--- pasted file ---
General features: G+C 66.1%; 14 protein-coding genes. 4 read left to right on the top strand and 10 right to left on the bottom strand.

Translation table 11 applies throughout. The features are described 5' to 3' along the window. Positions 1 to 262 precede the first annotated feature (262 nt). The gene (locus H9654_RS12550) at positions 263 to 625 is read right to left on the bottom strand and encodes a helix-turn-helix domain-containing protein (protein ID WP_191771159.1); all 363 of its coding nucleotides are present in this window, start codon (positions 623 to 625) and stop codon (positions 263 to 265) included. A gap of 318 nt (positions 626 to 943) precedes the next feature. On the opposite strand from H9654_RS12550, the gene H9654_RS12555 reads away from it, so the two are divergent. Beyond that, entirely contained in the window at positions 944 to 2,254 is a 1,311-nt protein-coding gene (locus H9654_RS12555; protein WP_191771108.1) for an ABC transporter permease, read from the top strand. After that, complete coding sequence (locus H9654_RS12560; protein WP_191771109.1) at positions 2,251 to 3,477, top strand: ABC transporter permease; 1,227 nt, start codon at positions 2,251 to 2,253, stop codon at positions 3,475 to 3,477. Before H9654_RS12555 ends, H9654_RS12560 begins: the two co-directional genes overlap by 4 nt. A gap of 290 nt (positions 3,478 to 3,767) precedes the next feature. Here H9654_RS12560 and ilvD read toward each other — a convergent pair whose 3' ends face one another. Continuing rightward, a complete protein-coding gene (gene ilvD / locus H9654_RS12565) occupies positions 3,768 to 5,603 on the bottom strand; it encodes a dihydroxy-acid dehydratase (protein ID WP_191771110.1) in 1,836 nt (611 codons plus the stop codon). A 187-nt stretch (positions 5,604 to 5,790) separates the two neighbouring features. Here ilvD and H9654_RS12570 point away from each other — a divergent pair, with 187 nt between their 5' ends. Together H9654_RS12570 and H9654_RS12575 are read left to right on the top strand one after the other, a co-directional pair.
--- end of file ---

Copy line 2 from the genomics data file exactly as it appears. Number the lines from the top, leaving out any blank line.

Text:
Translation table 11 applies throughout. The features are described 5' to 3' along the window. Positions 1 to 262 precede the first annotated feature (262 nt). The gene (locus H9654_RS12550) at positions 263 to 625 is read right to left on the bottom strand and encodes a helix-turn-helix domain-containing protein (protein ID WP_191771159.1); all 363 of its coding nucleotides are present in this window, start codon (positions 623 to 625) and stop codon (positions 263 to 265) included. A gap of 318 nt (positions 626 to 943) precedes the next feature. On the opposite strand from H9654_RS12550, the gene H9654_RS12555 reads away from it, so the two are divergent. Beyond that, entirely contained in the window at positions 944 to 2,254 is a 1,311-nt protein-coding gene (locus H9654_RS12555; protein WP_191771108.1) for an ABC transporter permease, read from the top strand. After that, complete coding sequence (locus H9654_RS12560; protein WP_191771109.1) at positions 2,251 to 3,477, top strand: ABC transporter permease; 1,227 nt, start codon at positions 2,251 to 2,253, stop codon at positions 3,475 to 3,477. Before H9654_RS12555 ends, H9654_RS12560 begins: the two co-directional genes overlap by 4 nt. A gap of 290 nt (positions 3,478 to 3,767) precedes the next feature. Here H9654_RS12560 and ilvD read toward each other — a convergent pair whose 3' ends face one another. Continuing rightward, a complete protein-coding gene (gene ilvD / locus H9654_RS12565) occupies positions 3,768 to 5,603 on the bottom strand; it encodes a dihydroxy-acid dehydratase (protein ID WP_191771110.1) in 1,836 nt (611 codons plus the stop codon). A 187-nt stretch (positions 5,604 to 5,790) separates the two neighbouring features. Here ilvD and H9654_RS12570 point away from each other — a divergent pair, with 187 nt between their 5' ends. Together H9654_RS12570 and H9654_RS12575 are read left to right on the top strand one after the other, a co-directional pair.